She-Ra and The Princess of Power was one of the best-animated offerings from Netflix last year. Season one had both a charming cast of characters to fall in love with and a surprisingly deep and emotional story. The first season featured Adora (Aimee Carrero) learning how to handle the power of She-Ra and bringing together the Princess Alliance. She did this all while trying to deal with the fact that the organization she had worked for her entire life was actually evil, leading here to fight her best friend, on the opposite side of a war.
She-Ra season 2 is more of the same She-Ra that we’ve come to love even if It doesn’t have quite the same magic of the first season. The story picks right up with Adora and The Princess Alliance fighting against the Evil Horde army. Along the way, Adora has to learn how to be the best She-Ra she can be and deal with her childhood best friend Catra being on the opposite side of a war. This season has the same elements that made season one so great, but now it gets a chance to really play in its universe with all the wordbuilding being fully established.
Like the first season, the animation is top notch here. I love the color palette of the show, everything is bright and the action is always clean and easy to see what is going on. The facial expressions of the characters are also really well animated. With each character being able to convey a full range of emotion with just a look or a smile.
The biggest issue with She-Ra season 2 is that they decided to ditch the overarching storyline for single episode storylines that just don’t have the same depth that season one’s story had. Instead of the characters growing and changing gradually over the course of a few episodes with a narrative through-line tying everything together, they have to wrap up their development in just one episode. This is easily because season two is half the length of season one with seven episodes instead of 13. That’s not to say that they don’t do a great job in those seven episodes, I just wish that there was more time to fully flesh out the characters and the story.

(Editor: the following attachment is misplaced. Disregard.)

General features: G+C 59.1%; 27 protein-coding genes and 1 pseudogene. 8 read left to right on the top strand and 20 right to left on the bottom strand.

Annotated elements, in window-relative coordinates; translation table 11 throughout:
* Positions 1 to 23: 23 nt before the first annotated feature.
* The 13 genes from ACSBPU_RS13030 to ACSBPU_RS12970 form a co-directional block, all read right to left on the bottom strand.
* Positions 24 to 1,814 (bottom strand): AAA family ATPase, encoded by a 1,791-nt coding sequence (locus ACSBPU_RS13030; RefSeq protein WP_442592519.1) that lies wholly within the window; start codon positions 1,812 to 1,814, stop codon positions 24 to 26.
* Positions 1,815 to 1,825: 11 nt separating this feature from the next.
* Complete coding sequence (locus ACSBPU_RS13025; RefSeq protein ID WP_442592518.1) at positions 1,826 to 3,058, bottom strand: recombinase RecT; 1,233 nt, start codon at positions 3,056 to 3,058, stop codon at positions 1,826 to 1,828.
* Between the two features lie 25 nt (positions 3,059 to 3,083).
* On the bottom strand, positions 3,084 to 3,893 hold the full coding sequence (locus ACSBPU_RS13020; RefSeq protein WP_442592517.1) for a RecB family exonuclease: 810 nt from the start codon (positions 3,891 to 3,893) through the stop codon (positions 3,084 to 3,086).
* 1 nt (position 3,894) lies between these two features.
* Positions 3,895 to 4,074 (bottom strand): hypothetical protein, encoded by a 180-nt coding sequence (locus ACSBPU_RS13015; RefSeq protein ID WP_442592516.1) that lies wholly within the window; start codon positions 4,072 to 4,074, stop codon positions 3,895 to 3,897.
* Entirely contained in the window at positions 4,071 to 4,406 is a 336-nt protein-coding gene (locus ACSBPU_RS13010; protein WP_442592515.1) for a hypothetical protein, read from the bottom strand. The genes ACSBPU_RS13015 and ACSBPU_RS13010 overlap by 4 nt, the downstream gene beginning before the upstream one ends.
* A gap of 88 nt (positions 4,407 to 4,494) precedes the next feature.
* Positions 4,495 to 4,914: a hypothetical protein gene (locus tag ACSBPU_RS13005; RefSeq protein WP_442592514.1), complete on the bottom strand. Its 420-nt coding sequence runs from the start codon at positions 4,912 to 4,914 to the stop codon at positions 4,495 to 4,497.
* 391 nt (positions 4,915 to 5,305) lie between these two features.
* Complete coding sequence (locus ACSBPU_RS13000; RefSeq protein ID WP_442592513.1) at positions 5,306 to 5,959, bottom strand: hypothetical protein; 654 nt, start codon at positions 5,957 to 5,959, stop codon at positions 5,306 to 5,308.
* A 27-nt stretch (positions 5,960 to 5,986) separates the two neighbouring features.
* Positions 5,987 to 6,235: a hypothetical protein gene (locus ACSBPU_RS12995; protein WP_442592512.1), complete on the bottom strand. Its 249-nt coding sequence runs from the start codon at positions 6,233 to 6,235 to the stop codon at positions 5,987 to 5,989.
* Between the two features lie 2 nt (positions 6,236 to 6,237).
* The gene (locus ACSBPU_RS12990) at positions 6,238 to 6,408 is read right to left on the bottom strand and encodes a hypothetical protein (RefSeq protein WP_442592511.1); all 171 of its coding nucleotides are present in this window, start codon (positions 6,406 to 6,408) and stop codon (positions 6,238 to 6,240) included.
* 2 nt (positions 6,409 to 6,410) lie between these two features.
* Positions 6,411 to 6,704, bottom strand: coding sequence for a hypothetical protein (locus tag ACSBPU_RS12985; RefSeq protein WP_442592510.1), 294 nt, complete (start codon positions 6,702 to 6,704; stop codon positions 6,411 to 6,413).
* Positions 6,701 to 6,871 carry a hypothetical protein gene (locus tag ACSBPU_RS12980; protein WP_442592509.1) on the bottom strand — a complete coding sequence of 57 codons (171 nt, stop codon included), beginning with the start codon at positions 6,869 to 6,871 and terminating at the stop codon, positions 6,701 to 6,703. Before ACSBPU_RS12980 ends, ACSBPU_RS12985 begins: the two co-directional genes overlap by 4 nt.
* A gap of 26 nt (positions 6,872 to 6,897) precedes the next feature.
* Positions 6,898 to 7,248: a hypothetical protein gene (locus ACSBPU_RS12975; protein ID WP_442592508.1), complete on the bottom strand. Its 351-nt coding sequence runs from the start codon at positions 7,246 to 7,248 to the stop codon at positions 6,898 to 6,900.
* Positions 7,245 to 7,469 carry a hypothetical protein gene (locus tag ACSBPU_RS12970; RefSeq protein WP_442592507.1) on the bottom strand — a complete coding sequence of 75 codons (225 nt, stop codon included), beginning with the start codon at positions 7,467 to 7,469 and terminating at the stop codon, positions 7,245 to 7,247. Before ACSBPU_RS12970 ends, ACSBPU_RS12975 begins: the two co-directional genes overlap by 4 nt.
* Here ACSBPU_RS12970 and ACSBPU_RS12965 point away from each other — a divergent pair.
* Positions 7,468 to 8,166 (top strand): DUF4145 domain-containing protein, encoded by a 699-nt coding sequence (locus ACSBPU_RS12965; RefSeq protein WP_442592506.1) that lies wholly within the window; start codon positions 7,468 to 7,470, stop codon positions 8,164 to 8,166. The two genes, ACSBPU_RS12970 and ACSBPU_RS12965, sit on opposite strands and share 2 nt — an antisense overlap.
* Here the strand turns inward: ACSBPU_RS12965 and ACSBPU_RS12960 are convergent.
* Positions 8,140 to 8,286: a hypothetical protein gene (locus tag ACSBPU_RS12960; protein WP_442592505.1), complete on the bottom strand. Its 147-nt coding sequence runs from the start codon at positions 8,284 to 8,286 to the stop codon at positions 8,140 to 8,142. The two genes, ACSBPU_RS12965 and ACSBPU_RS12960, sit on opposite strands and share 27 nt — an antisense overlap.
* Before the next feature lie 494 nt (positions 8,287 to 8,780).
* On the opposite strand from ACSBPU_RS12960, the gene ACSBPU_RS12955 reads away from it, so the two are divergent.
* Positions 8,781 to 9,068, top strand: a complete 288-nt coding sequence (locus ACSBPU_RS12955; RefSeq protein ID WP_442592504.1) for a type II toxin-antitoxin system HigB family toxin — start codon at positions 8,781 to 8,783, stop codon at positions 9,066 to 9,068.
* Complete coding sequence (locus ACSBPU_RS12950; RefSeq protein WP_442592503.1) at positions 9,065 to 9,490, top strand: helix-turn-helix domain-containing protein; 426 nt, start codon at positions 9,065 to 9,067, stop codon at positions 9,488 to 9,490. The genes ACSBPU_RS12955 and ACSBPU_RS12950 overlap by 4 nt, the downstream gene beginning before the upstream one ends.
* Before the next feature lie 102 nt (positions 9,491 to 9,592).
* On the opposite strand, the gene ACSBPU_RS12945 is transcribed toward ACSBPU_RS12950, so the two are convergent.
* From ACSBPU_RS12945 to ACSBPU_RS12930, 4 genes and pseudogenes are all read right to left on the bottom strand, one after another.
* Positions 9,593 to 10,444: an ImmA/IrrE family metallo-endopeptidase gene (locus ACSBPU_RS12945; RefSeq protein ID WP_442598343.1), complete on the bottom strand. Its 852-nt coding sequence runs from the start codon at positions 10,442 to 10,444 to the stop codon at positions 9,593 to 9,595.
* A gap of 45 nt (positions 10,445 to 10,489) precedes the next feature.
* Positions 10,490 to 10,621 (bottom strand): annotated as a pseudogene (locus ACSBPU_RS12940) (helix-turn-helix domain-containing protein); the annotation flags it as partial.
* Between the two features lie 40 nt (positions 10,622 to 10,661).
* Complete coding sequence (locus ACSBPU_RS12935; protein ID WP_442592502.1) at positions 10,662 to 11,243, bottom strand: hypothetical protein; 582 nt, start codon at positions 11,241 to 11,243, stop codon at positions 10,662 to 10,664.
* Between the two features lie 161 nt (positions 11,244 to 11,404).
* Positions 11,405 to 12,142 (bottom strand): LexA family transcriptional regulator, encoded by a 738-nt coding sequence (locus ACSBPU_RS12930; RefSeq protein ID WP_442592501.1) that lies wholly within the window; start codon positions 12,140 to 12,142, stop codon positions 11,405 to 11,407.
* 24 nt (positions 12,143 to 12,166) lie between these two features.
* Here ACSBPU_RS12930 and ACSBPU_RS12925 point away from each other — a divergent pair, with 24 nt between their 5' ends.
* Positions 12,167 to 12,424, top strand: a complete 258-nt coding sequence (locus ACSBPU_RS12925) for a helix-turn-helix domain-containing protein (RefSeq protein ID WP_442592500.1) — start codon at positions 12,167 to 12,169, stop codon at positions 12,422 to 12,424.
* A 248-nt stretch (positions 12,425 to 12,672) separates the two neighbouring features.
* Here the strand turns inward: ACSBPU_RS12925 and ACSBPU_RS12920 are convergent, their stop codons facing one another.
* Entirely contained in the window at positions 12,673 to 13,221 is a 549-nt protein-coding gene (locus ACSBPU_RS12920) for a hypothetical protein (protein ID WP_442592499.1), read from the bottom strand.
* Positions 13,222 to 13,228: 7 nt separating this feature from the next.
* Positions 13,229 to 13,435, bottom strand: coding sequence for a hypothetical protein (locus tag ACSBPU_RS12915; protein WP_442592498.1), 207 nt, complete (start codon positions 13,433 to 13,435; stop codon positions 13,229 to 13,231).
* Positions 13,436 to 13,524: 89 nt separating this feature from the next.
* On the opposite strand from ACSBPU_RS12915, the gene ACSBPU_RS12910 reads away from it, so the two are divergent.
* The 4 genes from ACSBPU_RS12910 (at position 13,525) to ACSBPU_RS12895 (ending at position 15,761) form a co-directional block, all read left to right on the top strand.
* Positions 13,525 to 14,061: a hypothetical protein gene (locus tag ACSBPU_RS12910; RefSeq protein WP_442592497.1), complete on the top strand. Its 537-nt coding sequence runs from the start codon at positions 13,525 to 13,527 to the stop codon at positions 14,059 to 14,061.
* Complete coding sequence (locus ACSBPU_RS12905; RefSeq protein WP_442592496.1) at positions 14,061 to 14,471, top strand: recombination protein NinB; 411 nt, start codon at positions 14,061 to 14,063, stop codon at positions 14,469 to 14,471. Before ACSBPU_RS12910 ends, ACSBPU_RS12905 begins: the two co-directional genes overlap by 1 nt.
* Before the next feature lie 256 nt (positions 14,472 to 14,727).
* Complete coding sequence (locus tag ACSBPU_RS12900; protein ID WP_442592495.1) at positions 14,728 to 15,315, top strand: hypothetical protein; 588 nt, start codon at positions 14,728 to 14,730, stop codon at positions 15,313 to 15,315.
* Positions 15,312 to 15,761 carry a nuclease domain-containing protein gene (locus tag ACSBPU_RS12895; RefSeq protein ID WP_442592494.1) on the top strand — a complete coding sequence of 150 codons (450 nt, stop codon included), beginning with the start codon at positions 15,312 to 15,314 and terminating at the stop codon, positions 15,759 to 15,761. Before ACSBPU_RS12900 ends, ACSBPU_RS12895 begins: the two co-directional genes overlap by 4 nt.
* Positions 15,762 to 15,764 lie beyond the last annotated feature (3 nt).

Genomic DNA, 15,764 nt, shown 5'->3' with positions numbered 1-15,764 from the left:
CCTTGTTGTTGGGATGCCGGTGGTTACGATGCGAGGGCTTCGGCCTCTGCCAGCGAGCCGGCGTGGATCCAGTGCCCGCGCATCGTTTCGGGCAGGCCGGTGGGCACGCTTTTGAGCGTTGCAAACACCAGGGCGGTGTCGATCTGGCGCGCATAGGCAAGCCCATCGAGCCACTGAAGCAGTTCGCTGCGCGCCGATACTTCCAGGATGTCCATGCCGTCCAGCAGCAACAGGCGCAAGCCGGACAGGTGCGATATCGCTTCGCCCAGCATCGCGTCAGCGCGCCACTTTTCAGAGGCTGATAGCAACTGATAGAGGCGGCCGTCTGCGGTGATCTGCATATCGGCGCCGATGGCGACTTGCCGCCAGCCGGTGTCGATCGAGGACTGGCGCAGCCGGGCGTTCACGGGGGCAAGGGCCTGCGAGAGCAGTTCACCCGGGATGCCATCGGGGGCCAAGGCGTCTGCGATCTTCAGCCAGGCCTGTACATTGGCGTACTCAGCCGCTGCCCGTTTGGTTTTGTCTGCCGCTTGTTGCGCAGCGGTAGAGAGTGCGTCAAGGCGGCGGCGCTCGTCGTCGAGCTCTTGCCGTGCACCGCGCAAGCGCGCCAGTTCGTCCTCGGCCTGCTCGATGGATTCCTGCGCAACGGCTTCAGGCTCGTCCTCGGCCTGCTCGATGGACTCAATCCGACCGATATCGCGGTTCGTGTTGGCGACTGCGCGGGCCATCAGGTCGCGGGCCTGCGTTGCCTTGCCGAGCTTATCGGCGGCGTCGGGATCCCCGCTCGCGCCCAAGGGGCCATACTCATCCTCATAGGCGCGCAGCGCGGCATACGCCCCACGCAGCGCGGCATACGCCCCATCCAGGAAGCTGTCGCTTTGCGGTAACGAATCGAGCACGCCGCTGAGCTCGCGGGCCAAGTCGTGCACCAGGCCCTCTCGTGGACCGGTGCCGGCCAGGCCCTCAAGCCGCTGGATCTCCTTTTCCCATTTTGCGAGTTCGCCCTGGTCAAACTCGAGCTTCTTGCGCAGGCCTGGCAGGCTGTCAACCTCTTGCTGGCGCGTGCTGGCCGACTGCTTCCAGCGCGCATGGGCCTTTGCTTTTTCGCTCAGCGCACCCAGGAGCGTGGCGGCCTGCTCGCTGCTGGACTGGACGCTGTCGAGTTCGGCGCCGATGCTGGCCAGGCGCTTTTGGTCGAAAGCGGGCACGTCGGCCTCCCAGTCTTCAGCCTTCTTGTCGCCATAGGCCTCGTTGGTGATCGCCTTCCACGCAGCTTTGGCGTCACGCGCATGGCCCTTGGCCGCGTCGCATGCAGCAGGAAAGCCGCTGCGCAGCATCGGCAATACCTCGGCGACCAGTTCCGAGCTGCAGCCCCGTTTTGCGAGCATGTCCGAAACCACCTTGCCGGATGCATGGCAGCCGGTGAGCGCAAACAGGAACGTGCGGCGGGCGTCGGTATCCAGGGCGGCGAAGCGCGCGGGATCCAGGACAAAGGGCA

While this season is mostly a collection of random plots without any real direction, they are all still incredibly entertaining. The show very smartly realizes that the interactions between the characters are the best part of the show. In fact, the best episodes of this season are entirely focused on the characters.
This is specifically highlighted in episode seven ” Reunion,” which showed Adora, Bow, and Glimmer visiting Bow’s homeworld and meeting his Dads. These well-executed character dynamics are also in episode two, “Ties That Bind,” which displayed the relationship between Adora and her pegasus Swiftwind.
What blew me away more than anything else is the representation. There are so many different types of people on the show and they’re all treated with respect from the creators. Not only do they show a wide group of people of different races, sexual orientations, and upbringings, they never make it feel forced. Each character has their own unique personality and talents they bring to the table and that was amazing to see.
She-Ra and the Princesses Of Power season two is a delight. It is exactly the type of show I would have watched and enjoyed as a kid, but with enough substance that I can still enjoy as an adult. I’m happy young kids today have this show not only because it’s incredibly entertaining, but also because what it is doing in regards representation is really important. It might lack the impact of season one but it’s still an enjoyable time that is well worth watching.
She-Ra and The Princesses Of Power: Season 2
- Rating - 7/107/10
She-Ra and the Princesses Of Power season two is a delight. It is exactly the type of show I would have watched and enjoyed as a kid, but with enough substance that I can still enjoy as an adult.